The Global Financial Stability Report, or GFSR, is published twice a year and looks at the risks facing the global financial system. The objective is to prevent future crises by highlighting policies that might help mitigate some of those risks. In this podcast, the IMF’s Fabio Natalucci suggests investors stay attuned to risks associated with rising interest rates and protectionism. Natalucci heads the team of economists who write the overview chapter of the GFSR. The report also looks at crypto-assets for the first time.
Fabio Natalucci, is a Deputy Director in the IMF's Monetary and Capital Markets Department.
While the word hack sounds nefarious there’s nothing sinister about a hackathon. It is a creative brainstorming event that brings together people from the private sector, government, academia, civil society and technical experts to devise solutions to help governments raise revenues. In this podcast, economist Katherine Baer talks about her recent experience in hackathons in Senegal, Uganda and Ivory Coast, and how new technologies can help those governments collect more taxes.
Katherine Baer, Division Chief, IMF Fiscal Affairs department.
Economic shocks and climate change increase the risk of conflict. If current trends continue, 80 percent of the world’s poorest people will live in fragile states by the year 2030. This means the work of development will increasingly be about how to prevent conflict and how to achieve positive change in post-conflict and fragile states. In this podcast, DfID’s chief economist Rachel Glennerster, says economists need to get better at understanding these risks and predicting conflict. Before joining the UK’s Department for International Development, Glennerster was Executive Director of the Abdul Latif Jameel Poverty Action Lab. She was invited to speak at the IMF where she once worked as an economist.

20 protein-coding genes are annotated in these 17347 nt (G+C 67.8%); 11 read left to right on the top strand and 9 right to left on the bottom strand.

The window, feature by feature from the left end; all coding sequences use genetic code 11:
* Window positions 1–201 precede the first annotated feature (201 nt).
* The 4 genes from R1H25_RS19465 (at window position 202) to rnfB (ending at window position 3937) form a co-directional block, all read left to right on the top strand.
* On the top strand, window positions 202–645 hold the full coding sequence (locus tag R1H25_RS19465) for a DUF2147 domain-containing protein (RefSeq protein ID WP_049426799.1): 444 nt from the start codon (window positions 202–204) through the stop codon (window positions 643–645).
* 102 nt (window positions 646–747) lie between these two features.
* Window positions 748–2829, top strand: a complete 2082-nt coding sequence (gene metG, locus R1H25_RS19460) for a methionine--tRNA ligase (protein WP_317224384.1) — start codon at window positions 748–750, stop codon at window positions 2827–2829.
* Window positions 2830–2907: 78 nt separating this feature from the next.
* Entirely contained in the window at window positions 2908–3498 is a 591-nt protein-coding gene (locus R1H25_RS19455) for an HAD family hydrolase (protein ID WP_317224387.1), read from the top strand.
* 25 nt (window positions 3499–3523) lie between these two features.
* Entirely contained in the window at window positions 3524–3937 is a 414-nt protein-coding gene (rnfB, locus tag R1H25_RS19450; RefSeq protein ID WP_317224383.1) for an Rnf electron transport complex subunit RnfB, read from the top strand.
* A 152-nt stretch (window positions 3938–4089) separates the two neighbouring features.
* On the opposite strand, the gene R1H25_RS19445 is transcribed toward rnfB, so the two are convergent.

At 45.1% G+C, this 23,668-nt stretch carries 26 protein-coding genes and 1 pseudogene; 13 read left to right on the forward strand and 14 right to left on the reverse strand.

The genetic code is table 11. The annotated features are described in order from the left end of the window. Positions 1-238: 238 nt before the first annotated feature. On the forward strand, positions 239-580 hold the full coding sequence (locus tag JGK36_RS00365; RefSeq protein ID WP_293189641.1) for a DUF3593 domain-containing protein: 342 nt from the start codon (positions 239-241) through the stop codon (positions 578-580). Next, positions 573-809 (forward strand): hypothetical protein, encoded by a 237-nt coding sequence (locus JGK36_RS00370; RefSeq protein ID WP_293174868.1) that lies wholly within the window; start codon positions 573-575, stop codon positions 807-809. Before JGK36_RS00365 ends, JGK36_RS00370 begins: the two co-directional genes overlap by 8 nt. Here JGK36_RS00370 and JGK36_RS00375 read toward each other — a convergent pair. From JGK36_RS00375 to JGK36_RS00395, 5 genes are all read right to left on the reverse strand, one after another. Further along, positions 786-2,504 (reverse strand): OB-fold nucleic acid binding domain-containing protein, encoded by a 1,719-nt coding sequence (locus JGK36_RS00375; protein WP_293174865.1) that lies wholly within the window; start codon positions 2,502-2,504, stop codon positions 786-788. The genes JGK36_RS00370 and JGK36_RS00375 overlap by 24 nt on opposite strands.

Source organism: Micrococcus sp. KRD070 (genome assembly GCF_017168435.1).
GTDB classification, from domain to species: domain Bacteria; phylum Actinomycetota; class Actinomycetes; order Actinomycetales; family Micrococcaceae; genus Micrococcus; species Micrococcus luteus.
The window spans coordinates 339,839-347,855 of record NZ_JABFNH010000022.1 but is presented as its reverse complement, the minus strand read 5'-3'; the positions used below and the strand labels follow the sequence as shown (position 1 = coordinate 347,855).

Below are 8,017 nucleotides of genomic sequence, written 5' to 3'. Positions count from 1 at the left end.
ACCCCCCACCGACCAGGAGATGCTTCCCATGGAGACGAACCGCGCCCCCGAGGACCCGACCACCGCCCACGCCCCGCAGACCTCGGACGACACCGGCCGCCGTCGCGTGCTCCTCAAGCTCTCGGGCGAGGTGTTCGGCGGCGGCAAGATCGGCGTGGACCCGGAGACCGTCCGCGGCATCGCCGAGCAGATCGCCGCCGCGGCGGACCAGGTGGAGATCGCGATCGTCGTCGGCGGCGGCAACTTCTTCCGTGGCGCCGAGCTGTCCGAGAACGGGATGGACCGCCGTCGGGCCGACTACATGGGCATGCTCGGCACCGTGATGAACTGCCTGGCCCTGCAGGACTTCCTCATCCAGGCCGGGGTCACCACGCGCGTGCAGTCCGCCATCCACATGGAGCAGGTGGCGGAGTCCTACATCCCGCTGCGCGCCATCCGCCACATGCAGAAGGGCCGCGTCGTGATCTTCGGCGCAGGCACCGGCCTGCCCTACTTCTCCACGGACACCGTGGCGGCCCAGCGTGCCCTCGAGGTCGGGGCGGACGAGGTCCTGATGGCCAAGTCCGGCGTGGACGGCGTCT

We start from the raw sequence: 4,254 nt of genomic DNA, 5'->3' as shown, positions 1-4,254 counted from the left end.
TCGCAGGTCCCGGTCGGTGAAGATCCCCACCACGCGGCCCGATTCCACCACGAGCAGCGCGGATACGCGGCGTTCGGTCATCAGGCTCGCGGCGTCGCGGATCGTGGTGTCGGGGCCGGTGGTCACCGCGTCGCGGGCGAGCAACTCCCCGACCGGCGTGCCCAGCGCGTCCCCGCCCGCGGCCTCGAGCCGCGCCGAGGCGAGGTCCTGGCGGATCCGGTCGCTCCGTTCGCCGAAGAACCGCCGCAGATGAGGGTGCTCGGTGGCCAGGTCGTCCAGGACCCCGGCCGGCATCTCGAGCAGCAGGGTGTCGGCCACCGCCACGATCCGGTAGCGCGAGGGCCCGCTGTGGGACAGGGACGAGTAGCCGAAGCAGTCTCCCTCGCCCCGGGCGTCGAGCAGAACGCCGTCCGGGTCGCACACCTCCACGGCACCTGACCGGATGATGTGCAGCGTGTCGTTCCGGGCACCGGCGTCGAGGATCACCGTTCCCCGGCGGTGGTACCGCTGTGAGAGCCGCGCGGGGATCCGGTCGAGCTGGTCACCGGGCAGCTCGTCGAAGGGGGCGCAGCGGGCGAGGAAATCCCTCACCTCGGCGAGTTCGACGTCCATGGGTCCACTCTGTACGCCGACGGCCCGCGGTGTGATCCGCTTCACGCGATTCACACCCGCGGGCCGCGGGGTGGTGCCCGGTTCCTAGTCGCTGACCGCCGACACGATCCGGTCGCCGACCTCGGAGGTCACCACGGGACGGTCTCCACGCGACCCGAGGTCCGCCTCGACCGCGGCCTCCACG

Rachel Glennerster, Chief Economist of the United Kingdom’s Department for International Development- DfID.
Some economists would argue that extreme weather can increase criminal behavior by reducing incomes—especially in the agriculture sector. But in this podcast, economist Gordon McCord says the psychological effect of higher temperatures on violent behavior plays a prominent role. McCord is coauthor of a study that uses data from homicides in Mexico spanning 15 years, and considers the impact of a cash transfer program on reducing interpersonal violence on hot days. He presented his research at the 2018 American Economic Association’s Annual Meeting in Philadelphia.
Promoting gender equality can be an economic game changer. The IMF’s latest economic review of Nigeria’s economy says closing the gender gap would mean higher growth and productivity, and greater economic stability. In this podcast, IMF economist and coauthor, Monique Newiak, says Nigerian women could help transform the economy given the chance. The report says Nigeria suffers from wide-spread gender inequality and is therefore missing out on a key ingredient to economic success. Newiak says reducing gender inequality could boost growth by one and one-quarter percent on average.
Monique Newiak, is an economist in the IMF’s Africa department and coauthor of Nigeria’s latest economic review, that includes a study on The Macroeconomic Costs of Gender Inequality in Nigeria.
Nigeria’s economy is picking up according to the IMF’s latest economic review. Growth hit 0.8 percent in 2017 after contracting by 1.6 percent in 2016. The report attributes the increase—in part—to the recent recovery in oil prices. But as the country emerges from recession, the IMF’s Amine Mati says following through on planned reforms regardless of oil price swings and upcoming elections, is key to lifting Nigeria’s growth rates to where they should be. Mati heads the IMF team for Nigeria and oversaw this latest economic assessment.